OpinionIsrael at War

100 days after Oct. 7, Part 3: Culpable ignorance

Israel did not bring war on Oct. 7. It has just cause, is fighting by just means and has clear precedent.

IDF soldiers operating in the Gaza Strip, Jan. 28, 2024. Credit: IDF.
IDF soldiers operating in the Gaza Strip, Jan. 28, 2024. Credit: IDF.
Gwythian Prins
Gwythian Prins
Gwythian Prins is Research Professor Emeritus at the London School of Economics and a past member of the British Chief of the Defence Staff's Strategy Advisory Panel.

For 10 days after Oct. 7, 2023, the jihadist-leftist alliance of Jew-haters in Great Britain was quiet. On the one hand, there are the truculently non-integrated Salafist Muslim immigrants centered on many mosques, including Hamas leaders who, incredibly, have been allowed to settle in Britain since 1997. The scale of this group has been long known to the intelligence services; but it is Sir William Shawcross’s much delayed and now recent report on “Prevent”—the British Government anti-radicalization program—which has documented the failure of efforts at integration and the degree of risk residing within Muslim extremism. It has secured this disturbing knowledge its place on the public record.

On the other hand, since Oct. 7 this jihadi leadership has directed phalanxes of ignorant British members of the “woke” movement, expressing support as the latest radical-chic virtue signal. That this second part of the alliance is ignorant is not difficult to deduce: random inquiry by journalists found people on the well-organized street-marches “for Gaza” who could identify neither the river nor the sea in their Israelophobic chanting, and who, indignantly and (one hopes) equally ignorantly, shouted ancient anti-Semitic blood libels.

Initially, this alliance had found it hard to blame the Hamas massacres of Israelis on the Israelis. They soon discovered a way. On Oct. 17, in the evening, Gaza’s Al-Ahli Hospital—actually its car-park—was hit by some sort of weapon. Some people died, but not the many hundreds initially claimed by Al-Jazeera. Nonetheless, Israel could once more be blamed for killing women and children—especially children. In that subliminal echo from medieval times, this became the new blood libel. The London street-protesters had their green light.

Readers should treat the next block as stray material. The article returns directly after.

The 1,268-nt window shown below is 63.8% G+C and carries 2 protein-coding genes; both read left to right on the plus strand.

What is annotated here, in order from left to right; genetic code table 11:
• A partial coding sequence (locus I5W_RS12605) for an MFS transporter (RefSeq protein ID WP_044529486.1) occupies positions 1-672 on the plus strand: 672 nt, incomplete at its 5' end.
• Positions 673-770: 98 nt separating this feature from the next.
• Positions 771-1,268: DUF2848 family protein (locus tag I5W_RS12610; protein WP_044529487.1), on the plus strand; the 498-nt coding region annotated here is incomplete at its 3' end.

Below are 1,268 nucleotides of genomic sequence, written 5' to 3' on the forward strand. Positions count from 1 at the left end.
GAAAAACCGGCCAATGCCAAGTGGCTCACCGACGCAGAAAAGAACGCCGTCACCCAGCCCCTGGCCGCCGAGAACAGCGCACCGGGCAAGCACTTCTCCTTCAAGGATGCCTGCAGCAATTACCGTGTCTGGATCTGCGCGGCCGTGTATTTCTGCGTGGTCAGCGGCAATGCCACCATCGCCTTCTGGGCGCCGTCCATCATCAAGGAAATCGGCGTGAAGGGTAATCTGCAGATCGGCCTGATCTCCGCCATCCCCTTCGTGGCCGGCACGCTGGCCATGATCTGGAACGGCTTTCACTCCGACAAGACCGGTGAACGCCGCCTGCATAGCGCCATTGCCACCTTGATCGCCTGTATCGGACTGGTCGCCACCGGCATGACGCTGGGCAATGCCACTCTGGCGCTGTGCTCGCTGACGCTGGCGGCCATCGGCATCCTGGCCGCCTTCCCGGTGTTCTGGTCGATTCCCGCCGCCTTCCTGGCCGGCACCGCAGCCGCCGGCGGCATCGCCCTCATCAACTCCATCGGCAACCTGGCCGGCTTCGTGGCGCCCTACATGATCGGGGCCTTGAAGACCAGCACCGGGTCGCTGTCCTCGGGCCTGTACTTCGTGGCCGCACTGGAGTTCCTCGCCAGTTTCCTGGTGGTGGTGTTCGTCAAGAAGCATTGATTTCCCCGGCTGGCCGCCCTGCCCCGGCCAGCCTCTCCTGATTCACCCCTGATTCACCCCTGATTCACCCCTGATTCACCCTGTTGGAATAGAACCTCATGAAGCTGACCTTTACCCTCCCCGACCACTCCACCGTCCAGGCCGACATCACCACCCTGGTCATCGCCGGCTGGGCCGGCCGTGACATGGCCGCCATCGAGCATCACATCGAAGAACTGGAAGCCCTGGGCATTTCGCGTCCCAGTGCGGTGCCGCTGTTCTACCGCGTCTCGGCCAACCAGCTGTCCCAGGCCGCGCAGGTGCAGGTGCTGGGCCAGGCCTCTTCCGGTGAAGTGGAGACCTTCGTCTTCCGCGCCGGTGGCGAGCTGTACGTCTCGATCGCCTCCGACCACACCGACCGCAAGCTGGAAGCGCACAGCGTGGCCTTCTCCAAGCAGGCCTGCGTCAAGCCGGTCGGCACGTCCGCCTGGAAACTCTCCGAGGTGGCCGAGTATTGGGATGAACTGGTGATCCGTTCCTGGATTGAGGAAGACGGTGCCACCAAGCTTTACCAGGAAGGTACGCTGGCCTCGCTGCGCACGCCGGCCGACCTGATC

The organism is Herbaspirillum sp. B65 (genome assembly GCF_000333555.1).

Pretty quickly, all serious Western analysts confirmed the Israel Defence Force’s telemetry analysis, pointing to a Palestinian Islamic Jihad missile that fell short, as they frequently do, and that casualties were much lower than the initial claims. Yet all that was swept aside. The “Arab street” exploded across the region. Arab states, that had been in the process of normalizing relations with Israel through the Abraham Accords, fell silent; and, to its shame, the BBC played a central role.

In an instant, despite the IDF denial, later substantiated in evidence, one of the BBC‘s reporters, Jon Donnison, pronounced, “It’s hard to see what else this could be really, given the size of the explosion, other than an Israeli airstrike or several airstrikes,” thus conferring on the Arab claims the BBC‘s inherited but nowadays undeserved authority. Lies went around the world before, as the saying goes, the truth had got its boots on. From the very start, the BBC refused to describe Hamas as terrorists, despite the organization being widely proscribed as a terrorist organization, and even now will not go beyond the circumlocutory formula: “which is proscribed by the British Government.”

As U.K. Minister of State for Security Tom Tugendhat reproved the BBC‘s flagship radio news show, the “Today” program, the BBC‘s rush to judgment was “not the BBC‘s finest hour”—and even then (if you listen to the interview) presenter Nick Robinson tried, rather pompously, to push back. Some moral clarity from the BBC would be welcome, not to mention journalistic competence, instead of misapplied moral equivalence and the endless dog whistle of “collective punishment” used obnoxiously to portray the victim of a genocidal attack as the perpetrator of one.

So too, in these days after the world turned upside-down, we need to recollect the currently active obligations of High Contracting Parties—the state signatories to the conventions—to pursue and punish Hamas, the proven genocidaires, within their sovereign jurisdictions under the Fourth Geneva Convention. In a climate of Israelophobia, where moral compasses go haywire, Hamas is not being held to account. Predictably, the BBC has presented international law as superior to national law and the International Court of Justice as a higher court than any national court. Neither is true. Under the guise of “human interest,” the BBC repeatedly broadcasts prurient details of injuries to individual children in Gaza. Why? It is designed to shock and anger the listener and to demonize Israel; and it leaves those implications unspoken, hence deniable.